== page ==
Eudora Welty's The Ponder Heart: A Romance Parody

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Eudora Welty's The Ponder Heart: A Romance Parody

Jennifer Lynn Randisi's book, A Tissue of Lies, explores several of Welty's works. Chapter III of this book takes a close look at the Southern Romance in Welty's novel, The Ponder Heart. In her essay Randisi writes that Welty's novel can be seen as an "ironic myth or romance parody" (57).

This idea of ironic myth or romance parody comes from Northrop Frye's definition of"myth as an imitation of ritual (e.g. plot)" (57). Randisi continues to say that

the events of the story comprise a quest, but one that recounts events

leading to isolation rather than reconciliation, revealed through what the

reader comes to know and what Edna Earle cannot see (that is, what she

has edited from her perceptions). (57)

The distance, or isolation, Edna Earle finds at the end of her quest, which is the telling of her and her family's story, is the alienation of her audience.

This alienation is more thoroughly explained by examining different elements of Southern Romance. These elementsare, regional myth surrounding the Southern character,

geographic legend [historical legend], family myth (here incorporating a preoccupation with identity in relation to name), acceptance of the authority of the narrative voice,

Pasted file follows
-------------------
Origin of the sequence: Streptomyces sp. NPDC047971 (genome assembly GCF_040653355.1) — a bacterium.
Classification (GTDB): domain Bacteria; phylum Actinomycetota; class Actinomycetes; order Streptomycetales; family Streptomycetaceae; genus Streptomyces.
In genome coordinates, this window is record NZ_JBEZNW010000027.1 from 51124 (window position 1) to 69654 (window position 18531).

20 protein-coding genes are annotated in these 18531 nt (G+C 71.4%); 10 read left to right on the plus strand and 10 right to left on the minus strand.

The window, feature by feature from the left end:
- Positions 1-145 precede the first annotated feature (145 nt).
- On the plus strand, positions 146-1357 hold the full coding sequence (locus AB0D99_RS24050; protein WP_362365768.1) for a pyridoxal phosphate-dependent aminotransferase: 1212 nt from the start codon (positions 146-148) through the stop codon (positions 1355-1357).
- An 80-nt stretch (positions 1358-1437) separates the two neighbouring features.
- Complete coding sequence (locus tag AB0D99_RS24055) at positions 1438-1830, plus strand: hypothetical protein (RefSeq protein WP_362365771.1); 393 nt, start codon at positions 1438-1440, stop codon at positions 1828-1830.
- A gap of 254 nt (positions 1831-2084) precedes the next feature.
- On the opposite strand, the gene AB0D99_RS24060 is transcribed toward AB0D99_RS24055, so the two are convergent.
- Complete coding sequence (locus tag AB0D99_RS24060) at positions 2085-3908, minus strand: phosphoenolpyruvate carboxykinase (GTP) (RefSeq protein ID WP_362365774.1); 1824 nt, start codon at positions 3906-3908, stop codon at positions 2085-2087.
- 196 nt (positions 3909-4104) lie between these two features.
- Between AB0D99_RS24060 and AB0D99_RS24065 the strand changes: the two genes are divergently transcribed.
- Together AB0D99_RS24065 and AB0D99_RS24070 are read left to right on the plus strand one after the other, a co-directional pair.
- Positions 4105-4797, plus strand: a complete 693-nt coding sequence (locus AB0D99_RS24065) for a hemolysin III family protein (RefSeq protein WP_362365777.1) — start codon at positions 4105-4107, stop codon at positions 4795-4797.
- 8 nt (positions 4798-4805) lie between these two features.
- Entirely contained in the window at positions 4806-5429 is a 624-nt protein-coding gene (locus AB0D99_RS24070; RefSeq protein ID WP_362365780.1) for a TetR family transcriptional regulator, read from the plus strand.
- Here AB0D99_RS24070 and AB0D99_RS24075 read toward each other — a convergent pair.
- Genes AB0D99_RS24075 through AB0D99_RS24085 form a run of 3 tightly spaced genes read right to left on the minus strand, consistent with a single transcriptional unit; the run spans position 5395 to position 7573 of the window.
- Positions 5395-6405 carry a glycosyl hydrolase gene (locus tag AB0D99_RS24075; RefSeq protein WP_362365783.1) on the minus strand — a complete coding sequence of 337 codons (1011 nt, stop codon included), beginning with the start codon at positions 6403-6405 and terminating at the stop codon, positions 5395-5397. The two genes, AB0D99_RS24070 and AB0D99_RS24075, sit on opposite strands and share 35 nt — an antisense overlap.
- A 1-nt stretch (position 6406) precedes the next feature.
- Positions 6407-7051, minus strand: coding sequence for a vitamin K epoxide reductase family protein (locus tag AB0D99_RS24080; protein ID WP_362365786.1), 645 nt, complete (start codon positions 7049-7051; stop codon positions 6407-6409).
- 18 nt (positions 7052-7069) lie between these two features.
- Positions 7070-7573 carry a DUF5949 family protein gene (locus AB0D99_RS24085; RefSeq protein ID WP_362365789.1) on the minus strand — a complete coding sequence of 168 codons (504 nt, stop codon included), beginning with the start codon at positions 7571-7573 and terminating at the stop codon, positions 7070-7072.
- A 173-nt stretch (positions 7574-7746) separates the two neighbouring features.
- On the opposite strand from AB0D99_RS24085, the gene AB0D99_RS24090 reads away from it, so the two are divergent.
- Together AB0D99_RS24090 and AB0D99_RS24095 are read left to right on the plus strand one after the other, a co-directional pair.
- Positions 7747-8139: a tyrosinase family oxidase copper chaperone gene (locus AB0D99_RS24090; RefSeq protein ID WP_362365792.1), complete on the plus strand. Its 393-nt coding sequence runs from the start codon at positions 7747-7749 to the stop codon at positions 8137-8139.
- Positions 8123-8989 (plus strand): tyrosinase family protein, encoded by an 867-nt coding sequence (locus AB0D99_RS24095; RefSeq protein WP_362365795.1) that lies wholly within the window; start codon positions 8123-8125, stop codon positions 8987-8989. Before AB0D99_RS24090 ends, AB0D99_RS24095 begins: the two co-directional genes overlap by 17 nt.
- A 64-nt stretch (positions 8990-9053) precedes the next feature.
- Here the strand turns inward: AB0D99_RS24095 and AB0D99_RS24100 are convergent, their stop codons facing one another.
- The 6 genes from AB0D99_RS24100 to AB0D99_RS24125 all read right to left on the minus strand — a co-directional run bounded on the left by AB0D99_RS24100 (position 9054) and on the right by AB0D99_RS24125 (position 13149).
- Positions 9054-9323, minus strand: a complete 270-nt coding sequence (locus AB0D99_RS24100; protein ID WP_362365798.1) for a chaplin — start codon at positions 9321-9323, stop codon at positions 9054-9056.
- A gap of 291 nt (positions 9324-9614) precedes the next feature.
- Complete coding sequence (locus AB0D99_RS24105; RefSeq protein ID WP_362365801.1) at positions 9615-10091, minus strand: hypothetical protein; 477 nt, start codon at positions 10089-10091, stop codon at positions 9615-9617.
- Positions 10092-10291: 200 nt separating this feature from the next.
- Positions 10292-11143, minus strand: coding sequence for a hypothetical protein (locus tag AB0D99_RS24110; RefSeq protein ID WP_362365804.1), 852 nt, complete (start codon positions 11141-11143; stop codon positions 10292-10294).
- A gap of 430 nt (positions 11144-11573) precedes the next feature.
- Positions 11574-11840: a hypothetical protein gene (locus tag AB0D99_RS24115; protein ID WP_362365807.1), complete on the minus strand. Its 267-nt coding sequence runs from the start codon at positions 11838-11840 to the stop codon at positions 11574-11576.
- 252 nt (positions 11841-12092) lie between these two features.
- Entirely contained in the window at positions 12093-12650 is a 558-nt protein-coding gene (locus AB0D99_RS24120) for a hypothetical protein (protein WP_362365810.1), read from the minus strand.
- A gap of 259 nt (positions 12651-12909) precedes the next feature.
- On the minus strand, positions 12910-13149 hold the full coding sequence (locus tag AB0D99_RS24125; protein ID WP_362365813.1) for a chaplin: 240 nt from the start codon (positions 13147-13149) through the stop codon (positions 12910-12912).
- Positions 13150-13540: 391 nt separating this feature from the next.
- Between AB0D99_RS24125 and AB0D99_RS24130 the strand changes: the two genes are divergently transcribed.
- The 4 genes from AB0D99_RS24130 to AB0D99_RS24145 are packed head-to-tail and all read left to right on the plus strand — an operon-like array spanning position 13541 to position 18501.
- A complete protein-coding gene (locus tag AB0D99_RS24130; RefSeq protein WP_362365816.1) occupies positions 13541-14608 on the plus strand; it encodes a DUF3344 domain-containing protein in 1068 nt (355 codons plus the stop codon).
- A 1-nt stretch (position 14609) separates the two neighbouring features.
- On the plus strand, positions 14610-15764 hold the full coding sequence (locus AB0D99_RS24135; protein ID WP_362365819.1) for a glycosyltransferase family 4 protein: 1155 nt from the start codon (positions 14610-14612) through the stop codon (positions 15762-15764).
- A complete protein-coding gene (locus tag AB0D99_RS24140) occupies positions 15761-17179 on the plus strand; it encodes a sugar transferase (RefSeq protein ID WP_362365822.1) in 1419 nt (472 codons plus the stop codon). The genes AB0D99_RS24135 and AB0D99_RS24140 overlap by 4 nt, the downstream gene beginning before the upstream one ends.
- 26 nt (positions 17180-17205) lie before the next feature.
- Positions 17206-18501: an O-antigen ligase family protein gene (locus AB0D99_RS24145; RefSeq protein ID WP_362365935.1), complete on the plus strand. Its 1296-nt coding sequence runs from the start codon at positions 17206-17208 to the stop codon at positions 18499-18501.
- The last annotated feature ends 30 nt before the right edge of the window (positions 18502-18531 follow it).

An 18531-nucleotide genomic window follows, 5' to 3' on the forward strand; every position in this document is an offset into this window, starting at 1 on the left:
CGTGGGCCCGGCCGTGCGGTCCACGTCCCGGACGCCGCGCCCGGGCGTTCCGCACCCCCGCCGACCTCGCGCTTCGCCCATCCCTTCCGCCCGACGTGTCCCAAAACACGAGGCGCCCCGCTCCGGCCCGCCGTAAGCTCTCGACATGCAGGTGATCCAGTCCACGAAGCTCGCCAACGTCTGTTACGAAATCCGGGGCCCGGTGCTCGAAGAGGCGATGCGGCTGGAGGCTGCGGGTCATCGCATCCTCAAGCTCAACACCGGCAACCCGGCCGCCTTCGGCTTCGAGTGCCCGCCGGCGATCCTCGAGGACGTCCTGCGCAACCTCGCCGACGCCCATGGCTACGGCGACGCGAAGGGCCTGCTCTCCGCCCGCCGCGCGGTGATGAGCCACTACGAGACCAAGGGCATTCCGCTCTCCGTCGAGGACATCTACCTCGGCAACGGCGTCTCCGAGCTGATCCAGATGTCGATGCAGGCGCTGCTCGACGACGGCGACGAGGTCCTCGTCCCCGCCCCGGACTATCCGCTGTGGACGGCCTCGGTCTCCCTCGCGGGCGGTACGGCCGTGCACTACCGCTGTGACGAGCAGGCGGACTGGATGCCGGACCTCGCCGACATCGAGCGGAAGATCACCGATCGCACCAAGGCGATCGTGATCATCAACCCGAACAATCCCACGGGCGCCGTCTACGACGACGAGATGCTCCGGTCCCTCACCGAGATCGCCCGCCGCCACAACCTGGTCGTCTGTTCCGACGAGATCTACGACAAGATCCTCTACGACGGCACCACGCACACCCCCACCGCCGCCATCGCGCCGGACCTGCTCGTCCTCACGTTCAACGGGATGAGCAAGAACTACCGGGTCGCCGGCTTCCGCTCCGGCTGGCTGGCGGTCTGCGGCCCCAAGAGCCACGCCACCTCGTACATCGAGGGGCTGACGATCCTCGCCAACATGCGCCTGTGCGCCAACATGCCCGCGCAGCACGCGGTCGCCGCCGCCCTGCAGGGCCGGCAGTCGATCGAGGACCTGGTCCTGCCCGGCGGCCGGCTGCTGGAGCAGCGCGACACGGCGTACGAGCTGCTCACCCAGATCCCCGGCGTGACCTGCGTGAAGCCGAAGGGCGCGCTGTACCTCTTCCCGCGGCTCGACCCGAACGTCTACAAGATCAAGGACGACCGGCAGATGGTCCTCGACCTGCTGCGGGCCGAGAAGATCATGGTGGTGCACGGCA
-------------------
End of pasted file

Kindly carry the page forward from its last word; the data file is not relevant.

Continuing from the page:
repetition of incident, belief in the ability of language to order chaos, and

the ultimate need to create a romance. (58)

Randisi makes a very well articulated argument that the novel contains elements of a declining Southern Romance through this "romance parody" (57) theory. She brings to light elements of Edna Earle as a "respectable Southerner" (60), and elaborates on the family myth, which also plays its part in the "respectable Southerner" (60) motif. She successfully demonstrates how the appearance of being a wealthy and generous family is important to the Southern Romance tradition. She then goes on to show that for Edna's story to be believable, readers (listeners) first must accept Edna Earle as a voice of authority; and then readers must recognize that by retelling the story, Edna Earle recreates the ideal version of reality.

Randisi helps Welty's readers read between the lines. She shows Edna Earle to be a person who will manipulate her language in order to protect the family name. "The narrative is, in fact, a composite family portrait taken over time, but one stylized, or edited, by its Edna Earle is, to paraphrase Emily Dickinson 'telling all the truth but telling it slant'" (77).

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